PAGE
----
Volunteering with children

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If you’d like to help educate and inspire future generations, you might want to consider volunteering with children.

There are vulnerable babies and children from all corners of the world whose health, education, or general well-being is suffering. And with the right time and energy, you have the opportunity to make a real difference in their lives.

There are various ways to get involved – from volunteering with children directly to working behind the scenes for a children’s service or charity. Life experience is extremely valuable when it comes to volunteering with children – so it can be a role particularly well-suited to mature adults.

It is likely that you’ll need to undergo a DBS or disclosure check before you begin volunteering with children, but the cost of this is usually covered by whoever is employing you as a volunteer.

What sort of roles are available?

Roles working directly with children

Reading support

Organisations such as Beanstalk have people who volunteer as reading helpers – supporting children one-to-one with their literacy.

Training is provided and the role aims to give confidence to young children who may be due to start school, or who are school-age and struggling with reading.

Teaching often requires you to commit to a minimum number of hours a week for an agreed period. This helps to create a stable environment and unleash a child’s full learning potential.

Helpline volunteer

As a helpline volunteer you’ll answer calls and emails from vulnerable young people who need a listening ear, some kind words, and/or further help and support.

Charities such as NSPCC (Childline) answer calls 24 hours a day, and by giving just four hours a week as a helpline volunteer, you could make a difference in so many children’s lives.

Training is provided for sensitive roles like these, so you don’t need to worry about not knowing how to help a child at the other end of the phone.

Baby buddy

Being a baby buddy involves supporting and nurturing vulnerable babies and young children – primarily through the act of cuddling.

Human contact is important for babies with serious health conditions because it alleviates stress and aids early development.

Baby buddy roles (and roles like this), are usually offered by hospitals such as Great Ormond Street Hospital for Children. They typically require a minimum of one shift per week to allow children to benefit from continuity.

Independent visitor

The role of an independent visitor is to befriend young people in care and help them develop new hobbies, skills, and interests. This could include accompanying them on outings, such as to the cinema, shopping, or to a museum.

Independent visitors are completely independent of the care system and offeryoung people time and care purely out of the goodness of their heart (as there’s no pay involved).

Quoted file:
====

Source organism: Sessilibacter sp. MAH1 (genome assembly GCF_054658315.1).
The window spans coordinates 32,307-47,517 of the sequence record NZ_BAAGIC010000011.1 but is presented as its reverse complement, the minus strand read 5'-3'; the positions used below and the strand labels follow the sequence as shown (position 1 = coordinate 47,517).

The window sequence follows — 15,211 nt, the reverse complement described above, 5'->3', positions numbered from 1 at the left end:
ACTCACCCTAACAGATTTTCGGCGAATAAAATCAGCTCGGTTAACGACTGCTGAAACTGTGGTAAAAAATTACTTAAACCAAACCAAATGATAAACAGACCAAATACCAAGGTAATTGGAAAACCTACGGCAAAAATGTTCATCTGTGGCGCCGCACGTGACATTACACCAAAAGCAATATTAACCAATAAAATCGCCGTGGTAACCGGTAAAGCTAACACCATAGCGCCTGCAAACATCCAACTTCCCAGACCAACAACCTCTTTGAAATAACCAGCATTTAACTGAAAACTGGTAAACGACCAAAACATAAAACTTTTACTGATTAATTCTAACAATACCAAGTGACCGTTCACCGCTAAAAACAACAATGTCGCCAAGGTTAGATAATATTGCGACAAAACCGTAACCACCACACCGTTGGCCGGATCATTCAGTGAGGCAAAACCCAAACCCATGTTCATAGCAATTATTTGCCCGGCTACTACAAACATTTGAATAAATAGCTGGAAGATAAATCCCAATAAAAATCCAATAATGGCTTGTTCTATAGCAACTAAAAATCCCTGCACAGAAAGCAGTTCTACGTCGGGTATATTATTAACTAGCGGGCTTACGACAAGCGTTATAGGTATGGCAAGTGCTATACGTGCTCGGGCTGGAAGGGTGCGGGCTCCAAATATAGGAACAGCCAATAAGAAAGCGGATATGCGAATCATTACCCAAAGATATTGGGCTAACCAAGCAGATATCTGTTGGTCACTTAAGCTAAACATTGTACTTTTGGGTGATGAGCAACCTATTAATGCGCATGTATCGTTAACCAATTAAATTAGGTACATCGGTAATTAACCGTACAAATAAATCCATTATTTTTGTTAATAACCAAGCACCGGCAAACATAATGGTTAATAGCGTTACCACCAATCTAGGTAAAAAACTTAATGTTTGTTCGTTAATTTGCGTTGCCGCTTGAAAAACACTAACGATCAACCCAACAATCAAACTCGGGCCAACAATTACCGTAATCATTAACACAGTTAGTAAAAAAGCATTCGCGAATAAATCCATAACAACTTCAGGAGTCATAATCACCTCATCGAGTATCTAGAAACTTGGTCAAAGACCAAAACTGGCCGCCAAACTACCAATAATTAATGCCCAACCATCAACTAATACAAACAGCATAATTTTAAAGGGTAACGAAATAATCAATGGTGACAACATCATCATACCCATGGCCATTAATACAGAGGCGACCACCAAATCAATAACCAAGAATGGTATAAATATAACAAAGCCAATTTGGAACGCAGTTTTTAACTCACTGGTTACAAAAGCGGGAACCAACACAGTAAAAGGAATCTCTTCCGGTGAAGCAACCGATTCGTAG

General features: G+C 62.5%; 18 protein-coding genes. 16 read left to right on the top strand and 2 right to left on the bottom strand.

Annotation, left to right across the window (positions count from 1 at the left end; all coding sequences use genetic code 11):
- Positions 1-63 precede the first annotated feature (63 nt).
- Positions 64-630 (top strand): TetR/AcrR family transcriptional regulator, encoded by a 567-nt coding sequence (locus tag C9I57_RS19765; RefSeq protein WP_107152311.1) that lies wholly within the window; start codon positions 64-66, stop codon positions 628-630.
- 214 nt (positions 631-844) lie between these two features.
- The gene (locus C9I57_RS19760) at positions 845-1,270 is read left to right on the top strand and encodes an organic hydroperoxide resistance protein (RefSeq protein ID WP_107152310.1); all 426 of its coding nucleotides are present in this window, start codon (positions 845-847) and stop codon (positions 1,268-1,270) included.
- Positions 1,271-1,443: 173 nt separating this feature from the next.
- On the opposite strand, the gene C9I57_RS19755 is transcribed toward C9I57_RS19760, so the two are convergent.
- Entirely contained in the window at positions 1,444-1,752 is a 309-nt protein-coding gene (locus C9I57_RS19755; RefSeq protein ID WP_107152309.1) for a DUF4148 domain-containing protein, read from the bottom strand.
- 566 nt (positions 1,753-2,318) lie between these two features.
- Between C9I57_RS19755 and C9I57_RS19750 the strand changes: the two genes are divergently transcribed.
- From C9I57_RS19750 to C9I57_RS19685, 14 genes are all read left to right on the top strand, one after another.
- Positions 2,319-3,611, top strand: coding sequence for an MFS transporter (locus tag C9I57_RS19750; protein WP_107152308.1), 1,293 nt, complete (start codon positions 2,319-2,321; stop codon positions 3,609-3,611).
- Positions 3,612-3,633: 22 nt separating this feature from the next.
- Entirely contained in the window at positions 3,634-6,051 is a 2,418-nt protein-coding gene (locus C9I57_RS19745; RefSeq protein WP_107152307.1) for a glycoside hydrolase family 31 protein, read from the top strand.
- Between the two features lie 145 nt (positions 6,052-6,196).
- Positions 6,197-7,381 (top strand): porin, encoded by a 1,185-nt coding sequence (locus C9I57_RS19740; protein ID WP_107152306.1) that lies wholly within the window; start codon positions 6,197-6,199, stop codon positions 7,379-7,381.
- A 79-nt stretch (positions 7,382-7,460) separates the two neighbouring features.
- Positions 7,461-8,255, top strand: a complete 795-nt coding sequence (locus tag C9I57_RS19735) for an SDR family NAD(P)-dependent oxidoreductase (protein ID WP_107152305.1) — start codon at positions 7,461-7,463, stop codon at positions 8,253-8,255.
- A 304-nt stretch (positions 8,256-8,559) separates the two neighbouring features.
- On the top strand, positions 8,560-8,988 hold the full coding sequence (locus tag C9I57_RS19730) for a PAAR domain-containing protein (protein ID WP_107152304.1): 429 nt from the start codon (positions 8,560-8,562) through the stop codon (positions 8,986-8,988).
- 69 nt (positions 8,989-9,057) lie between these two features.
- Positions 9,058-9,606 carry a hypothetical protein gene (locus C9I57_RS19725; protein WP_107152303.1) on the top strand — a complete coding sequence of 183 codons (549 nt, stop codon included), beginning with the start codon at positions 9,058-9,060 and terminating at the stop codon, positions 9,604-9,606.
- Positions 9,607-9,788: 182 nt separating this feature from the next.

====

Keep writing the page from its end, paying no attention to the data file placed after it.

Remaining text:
The National Youth Advocacy Service (NYAS) is always looking for volunteers, as are local councils. You can contact your local council today to find out more about available opportunities and how to apply.

Childcare/home help volunteer

With Home Start, you can support parents and help children to have happier, more fulfilled lives.

Being a home help volunteer involves helping families who are struggling in some way with their home life due to circumstances such as bereavement, mental health, or single parenting.

In most cases, you’ll spend a few hours a week engaging a family in positive activities – for example, a trip to the park or a painting session, to strengthen the bond between parent or child and/or give parents a break from the usual stresses and strains of everyday life.

You may also provide emotional support if needed. By volunteering your time to help a family in need, you could change their lives for the better.

School services volunteer

If you’re outgoing and passionate about the welfare of children, you might like to consider volunteering your time to give assemblies and workshops at schools that encourage children speak out against abuse.

Charities such as NSPCC will equip you with all the information you need for the role. You’ll usually deliver workshops and/or assemblies to at least two schools a month. Sign up today and you could make a huge difference to the lives of many children.

Additional roles supporting children’s charities and services

For more information on supporting children in behind the scenes roles, head over to our charity shop work, office & admin and fundraising pages, or explore the range of charities below.

Which UK charities can I volunteer for?

Save the Children, NSPCC, Barnardo’s, Plan International, Great Ormond Street Hospital Children’s Charity, Teenage Cancer Trust, Children with Cancer UK, BBC Children in Need, Compassion UK, Corem Beanstalk

Volunteering in your local community

If you’d like to focus your time on working with children in your local community, it’s worth speaking to your local primary schools, nurseries and youth clubs to understand the types of opportunities available and get information on how to apply.

And finally…

If you’re interested in volunteering with children, then why not head over to the volunteering section of our site where you can browse opportunities near you?

Why volunteer later in life?

More and more people are finding satisfaction in Volunteering. Find out why you should become a volunteer and the benefits it can bring.

Find your purpose

Volunteer for a charity and you will be joining a mission to make the world a better place. Find a cause that inspires you and get started.

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